Oh what glorious changes are wrought with a little heat and a little sun!
My garden is literally exploding and there are baby veggies everywhere!!
Temperatures in the 90’s during the day and 70’s at night were all it needed.
Remember I said I encourage volunteers?
This beautiful sea of dill plants, running down the middle of my tomato vines is what you get when you let nature do all the work.
What’s funny about all this dill is that I don’t use it in any recipes, don’t cook with it and don’t even cut it. I encourage it to grow because it brings hundreds of beneficial bees and wasps to the garden every single day.
I also have fennel that self seeded growing up by my pole beans, sun flowers growing next to the garlic beds.
And one end of my garden is graced by beautiful borage and bachelor buttons plants that seeded themselves!
Mixed in with more dill, these flowers feed bees, help to pollinate tomato, cucumber and bean plants and just plain light up the landscape with their color and their grace.
Serendipity brings them to my garden and they bring a joyful smile to my face every single day that I am privileged to walk among them.
The heat has given my tomatoes a HUGE boost in growth – both the vines and the baby tomatoes themselves.
Atomic and Fox Cherry tomatoes are popping up on every single plant — all 13 of them.
And the 5 Kangaroo Paw plants are finally setting tomatoes, too. They look squat and round and I can’t wait to taste them.
Everywhere I look their is Life with a capital L.
The sweet potatoes are branching out; the volunteer tomato is setting flowers and fruit and my newest fig — Phygmalion is beginning to reach for the sky.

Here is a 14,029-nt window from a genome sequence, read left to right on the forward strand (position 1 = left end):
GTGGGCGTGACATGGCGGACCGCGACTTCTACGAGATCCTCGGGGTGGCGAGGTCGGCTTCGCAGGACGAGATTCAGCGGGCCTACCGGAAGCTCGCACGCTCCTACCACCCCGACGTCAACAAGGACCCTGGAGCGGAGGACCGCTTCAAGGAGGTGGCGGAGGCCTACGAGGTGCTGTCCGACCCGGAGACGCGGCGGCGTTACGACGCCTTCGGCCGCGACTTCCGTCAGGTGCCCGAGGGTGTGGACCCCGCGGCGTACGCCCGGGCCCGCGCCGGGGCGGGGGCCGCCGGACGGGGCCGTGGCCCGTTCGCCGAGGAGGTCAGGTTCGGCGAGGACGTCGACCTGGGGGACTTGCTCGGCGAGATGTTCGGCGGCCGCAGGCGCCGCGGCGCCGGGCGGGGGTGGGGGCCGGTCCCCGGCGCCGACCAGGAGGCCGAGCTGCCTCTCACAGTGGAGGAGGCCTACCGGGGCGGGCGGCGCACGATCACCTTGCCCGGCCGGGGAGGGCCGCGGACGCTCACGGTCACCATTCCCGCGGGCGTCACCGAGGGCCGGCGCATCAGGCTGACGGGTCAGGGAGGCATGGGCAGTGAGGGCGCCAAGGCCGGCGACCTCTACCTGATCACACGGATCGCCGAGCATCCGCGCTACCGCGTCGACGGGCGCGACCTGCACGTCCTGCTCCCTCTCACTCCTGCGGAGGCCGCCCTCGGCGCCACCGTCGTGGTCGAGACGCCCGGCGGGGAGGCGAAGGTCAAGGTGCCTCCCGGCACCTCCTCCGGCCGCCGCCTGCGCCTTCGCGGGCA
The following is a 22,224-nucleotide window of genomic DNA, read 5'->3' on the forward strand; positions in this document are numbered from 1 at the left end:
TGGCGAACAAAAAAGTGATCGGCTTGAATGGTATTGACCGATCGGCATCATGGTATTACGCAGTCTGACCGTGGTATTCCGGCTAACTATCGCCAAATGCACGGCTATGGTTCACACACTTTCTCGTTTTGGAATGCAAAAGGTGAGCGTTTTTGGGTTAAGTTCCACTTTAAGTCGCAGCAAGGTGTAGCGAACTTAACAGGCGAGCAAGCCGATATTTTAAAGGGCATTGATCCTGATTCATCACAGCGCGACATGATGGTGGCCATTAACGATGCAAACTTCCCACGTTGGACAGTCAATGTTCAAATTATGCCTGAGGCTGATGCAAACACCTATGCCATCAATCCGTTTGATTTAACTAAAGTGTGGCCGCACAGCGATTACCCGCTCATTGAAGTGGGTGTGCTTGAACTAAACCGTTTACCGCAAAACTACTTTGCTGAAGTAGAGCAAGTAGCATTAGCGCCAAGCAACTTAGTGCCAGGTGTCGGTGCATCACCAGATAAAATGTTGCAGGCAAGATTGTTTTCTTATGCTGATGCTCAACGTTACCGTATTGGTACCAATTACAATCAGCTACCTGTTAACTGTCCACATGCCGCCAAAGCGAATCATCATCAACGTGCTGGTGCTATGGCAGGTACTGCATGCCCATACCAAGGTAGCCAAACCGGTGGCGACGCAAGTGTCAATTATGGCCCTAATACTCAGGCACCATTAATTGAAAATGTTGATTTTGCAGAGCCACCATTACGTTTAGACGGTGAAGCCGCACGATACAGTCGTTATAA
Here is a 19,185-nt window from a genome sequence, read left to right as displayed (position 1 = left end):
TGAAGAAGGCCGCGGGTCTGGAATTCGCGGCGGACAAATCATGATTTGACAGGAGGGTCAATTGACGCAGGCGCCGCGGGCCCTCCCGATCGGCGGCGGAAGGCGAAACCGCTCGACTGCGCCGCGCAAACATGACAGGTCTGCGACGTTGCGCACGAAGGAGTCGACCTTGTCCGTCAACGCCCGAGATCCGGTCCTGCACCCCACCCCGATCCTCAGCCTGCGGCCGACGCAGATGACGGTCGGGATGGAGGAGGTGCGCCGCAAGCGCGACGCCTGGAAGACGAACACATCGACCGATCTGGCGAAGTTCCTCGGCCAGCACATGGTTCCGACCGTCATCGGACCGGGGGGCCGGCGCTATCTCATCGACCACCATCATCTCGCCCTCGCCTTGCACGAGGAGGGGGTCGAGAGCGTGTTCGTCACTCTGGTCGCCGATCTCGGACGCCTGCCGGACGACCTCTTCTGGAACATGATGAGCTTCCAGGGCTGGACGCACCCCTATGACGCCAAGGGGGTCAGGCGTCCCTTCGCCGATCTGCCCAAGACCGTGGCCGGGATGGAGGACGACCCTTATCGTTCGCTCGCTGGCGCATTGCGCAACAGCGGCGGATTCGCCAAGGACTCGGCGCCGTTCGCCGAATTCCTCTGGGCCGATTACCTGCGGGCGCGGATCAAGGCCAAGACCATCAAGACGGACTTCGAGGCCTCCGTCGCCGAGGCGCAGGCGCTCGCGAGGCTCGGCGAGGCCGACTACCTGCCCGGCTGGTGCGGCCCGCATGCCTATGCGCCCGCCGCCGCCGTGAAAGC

This is Phygmalion’s first full summer. Planted last August, she made it through our rather wickedly cold winter but she was supposed to. This is a Chicago Hardy fig – supposedly able to withstand -40 degrees. She joins Figaro – an Italian fig of unknown ancestry and Evangeline, a brown Turkish fig. Here’s hoping they all produce this year! I LOVE fresh figs but I also love fig jam.
Everything is growing and thriving right now – in those old truck beds or inside the PVC cage made for the tomatoes which are held up by orange and blue twine from my straw bales.
In the smaller truck bed, kale continues to produce while lettuce and spinach bolt and set seeds for me.
And in the big truck bed, the salvaged and bent fencing is fast disappearing under the cucumber vines twining up the links! The portulacas in the middle add just a dash of color while bringing in tiny beneficial bees. Finally, all the work is beginning to pay off. That’s it from this junkyard! Here’s hoping you are having happy gardening in your “junkyard”!